Genesis one is probably not intended as true symbolism, yet it can be argued that hints of symbolism are present. The people of ancient times loved symbolism, and it was not uncommon for them to find double and even triple meanings in a word or phrase. In Genesis 1:2 the Jewish mind may easily have stepped over into considering the symbolic meaning of various elements of this passages to see if they might enrich the passage. When a passage that seemed to lean toward a literal, factual interpretation was also full of words that in other parts of their literature were commonly used as imagery, they would at least consider the possibility of symbolism to see if it added to the impact of the passage.


It is not hard to see why ancient peoples saw darkness as a symbol for evil, for danger, and for fear. It was during the darkness of night that robbers and other evil men did their evil works. It was at night that dangerous animals prowled about. Saying that darkness was over the face of the watery depths was a type of negative; it showed the need for God to act.


The face expresses what a person is thinking or feeling inside. In Scripture the outward expression of an internal attitude usually has to do with a relationship, either a close relationship, such as marriage, or a relationship with a huge disparity in authority, such as a ruler to a subject. In those contexts the face is used most often regarding expressions of favor or judgment. If this usage had any symbolism in it at all, it would have been stripped of the concept of relationship and would have pictured the water as hopeful, and expectant, knowing it had potential but needing God to act in order to bring out that potential.


The sea was seen by the ancients as dangerous and deadly. Sailors would leave and never come back. Storms were worse on the sea than on dry land. Also, since one cannot see very far into the deep water, one cannot know what terrible sea monsters may be lurking under there. The sea was often called the abyss, the place of death. The prior use of the term “darkness” seems to favor this being a symbol of foreboding and hopelessness, of danger and a lack of life.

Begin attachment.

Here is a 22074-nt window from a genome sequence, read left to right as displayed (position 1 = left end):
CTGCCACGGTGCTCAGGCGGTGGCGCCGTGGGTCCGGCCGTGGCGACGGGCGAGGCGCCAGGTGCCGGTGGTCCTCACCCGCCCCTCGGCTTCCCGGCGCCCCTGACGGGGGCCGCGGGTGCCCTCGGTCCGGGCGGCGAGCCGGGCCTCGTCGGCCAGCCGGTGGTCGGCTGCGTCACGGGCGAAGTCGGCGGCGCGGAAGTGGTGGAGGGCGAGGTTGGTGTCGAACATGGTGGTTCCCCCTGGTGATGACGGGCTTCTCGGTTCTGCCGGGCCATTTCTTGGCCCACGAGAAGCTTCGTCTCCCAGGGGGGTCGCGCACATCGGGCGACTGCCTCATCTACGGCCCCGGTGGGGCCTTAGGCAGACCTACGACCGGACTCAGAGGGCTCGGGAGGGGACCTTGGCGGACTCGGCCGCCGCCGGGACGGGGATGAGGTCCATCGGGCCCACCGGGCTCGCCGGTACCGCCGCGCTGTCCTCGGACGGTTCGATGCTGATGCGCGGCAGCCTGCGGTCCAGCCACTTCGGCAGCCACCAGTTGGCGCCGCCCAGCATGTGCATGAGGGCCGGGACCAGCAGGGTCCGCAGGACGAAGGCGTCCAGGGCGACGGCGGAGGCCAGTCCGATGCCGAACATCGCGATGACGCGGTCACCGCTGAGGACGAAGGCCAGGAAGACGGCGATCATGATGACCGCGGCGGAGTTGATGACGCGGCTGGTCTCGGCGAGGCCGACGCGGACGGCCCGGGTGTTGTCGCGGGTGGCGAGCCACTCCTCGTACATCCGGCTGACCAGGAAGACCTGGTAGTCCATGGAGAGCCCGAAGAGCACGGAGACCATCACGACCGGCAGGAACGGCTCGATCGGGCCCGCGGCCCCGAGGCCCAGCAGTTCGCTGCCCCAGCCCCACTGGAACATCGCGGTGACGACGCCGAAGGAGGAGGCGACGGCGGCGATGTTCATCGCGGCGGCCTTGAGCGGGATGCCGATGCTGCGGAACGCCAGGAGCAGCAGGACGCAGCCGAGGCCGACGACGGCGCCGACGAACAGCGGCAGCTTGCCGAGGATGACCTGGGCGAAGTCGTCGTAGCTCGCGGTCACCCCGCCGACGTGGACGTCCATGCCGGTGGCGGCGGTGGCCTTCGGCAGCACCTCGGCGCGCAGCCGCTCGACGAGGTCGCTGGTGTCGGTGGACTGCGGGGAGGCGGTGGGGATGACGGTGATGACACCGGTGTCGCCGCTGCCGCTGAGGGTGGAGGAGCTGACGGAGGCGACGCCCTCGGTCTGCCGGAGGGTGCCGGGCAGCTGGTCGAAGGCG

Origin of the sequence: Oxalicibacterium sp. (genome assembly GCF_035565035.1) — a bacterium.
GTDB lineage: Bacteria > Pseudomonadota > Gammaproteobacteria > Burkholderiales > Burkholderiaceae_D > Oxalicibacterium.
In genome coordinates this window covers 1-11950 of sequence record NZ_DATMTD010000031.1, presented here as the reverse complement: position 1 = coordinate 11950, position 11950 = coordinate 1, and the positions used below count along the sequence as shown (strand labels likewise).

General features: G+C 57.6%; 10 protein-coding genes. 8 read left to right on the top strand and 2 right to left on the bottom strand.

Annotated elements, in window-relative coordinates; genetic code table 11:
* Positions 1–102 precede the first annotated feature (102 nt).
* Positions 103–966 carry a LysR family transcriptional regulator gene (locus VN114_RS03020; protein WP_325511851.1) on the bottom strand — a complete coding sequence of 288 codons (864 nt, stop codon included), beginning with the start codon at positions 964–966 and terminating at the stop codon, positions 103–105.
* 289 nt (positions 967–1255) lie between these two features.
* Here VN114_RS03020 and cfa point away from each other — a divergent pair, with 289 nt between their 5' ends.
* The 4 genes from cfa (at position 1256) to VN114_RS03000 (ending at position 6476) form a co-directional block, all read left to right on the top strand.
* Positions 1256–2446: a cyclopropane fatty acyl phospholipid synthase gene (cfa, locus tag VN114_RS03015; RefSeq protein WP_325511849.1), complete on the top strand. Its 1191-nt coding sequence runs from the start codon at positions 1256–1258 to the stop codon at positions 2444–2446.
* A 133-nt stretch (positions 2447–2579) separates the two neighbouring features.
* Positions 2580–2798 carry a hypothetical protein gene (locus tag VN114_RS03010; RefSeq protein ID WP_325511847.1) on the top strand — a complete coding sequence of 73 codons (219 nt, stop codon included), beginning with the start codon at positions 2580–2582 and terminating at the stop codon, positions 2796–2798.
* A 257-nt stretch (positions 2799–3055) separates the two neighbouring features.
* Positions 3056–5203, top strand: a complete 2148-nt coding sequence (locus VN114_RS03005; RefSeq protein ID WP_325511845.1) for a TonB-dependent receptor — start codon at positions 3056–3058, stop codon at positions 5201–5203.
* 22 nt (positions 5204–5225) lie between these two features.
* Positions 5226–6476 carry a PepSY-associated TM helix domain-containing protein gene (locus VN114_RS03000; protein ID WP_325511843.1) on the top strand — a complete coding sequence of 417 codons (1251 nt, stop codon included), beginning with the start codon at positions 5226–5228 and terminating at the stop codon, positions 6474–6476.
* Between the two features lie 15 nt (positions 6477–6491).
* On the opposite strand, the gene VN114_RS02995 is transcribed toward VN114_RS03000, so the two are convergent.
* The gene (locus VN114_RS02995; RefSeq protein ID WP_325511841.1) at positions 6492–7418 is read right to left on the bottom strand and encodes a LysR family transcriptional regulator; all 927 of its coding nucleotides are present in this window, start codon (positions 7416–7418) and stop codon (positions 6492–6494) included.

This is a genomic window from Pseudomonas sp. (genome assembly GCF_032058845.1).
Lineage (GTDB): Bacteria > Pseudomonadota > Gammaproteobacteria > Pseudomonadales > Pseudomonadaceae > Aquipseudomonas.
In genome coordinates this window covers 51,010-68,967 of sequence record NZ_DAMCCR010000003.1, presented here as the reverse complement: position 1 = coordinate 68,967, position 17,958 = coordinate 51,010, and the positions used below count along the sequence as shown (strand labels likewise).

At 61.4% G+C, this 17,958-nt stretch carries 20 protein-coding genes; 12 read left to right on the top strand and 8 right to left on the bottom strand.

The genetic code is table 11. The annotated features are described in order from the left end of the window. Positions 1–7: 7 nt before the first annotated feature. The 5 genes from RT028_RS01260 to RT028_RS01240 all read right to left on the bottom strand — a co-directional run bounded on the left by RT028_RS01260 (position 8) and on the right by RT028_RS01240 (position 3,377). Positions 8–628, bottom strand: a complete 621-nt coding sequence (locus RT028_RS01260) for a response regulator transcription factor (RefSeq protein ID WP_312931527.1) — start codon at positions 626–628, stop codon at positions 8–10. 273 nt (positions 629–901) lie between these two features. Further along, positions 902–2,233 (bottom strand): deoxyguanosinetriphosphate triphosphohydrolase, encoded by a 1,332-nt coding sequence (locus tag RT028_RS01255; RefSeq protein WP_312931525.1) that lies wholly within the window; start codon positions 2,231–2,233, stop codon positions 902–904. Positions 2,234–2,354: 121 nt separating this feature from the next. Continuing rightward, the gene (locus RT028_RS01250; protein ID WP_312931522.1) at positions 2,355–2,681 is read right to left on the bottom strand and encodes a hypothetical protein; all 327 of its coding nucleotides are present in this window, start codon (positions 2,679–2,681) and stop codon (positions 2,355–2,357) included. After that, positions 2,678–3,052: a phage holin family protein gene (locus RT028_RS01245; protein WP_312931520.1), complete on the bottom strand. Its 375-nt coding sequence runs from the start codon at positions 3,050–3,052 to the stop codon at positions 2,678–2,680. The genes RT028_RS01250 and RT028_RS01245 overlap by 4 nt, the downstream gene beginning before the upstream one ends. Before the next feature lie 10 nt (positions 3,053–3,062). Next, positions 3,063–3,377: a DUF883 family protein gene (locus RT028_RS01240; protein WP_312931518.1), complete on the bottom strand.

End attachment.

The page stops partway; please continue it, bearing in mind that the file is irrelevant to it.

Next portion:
In Hebrew “waters” only had a plural form; there was no singular form. However, it was used with singular and plural meaning, with context telling the reader what was intended. When the word “waters” was used in a plural sense, as we see at the end of verse 2, it represented an abundance of whatever was being talked about. If it stood alone, as it does in this passage, it simply means abundance in general.    The word for “waters” differs from the word used earlier and translated “sea,” “the deep” or even “the abyss.” The first one emphasizes the dark and fearful aspects of so much water, while this second reference emphasizes the potential held in so much water. The former seems to prohibit life, while the latter is life-giving. This is the first of many situations which demonstrate that God is good at turning negative situations into positive ones. It is also the first of many issues that involve two aspects pulling in opposite directions in order to create a final condition of balance.

Our lives can go one of two directions, they can be filled with turmoil, or filled with peace. If life is tumultuous, it is usually our own doing. We can choose to focus on the unknowns, the things we have no control over; or we can choose to seek God’s peace. In order to have peace we must place the unknowns in God’s hands, do our part, and trust Him with the results.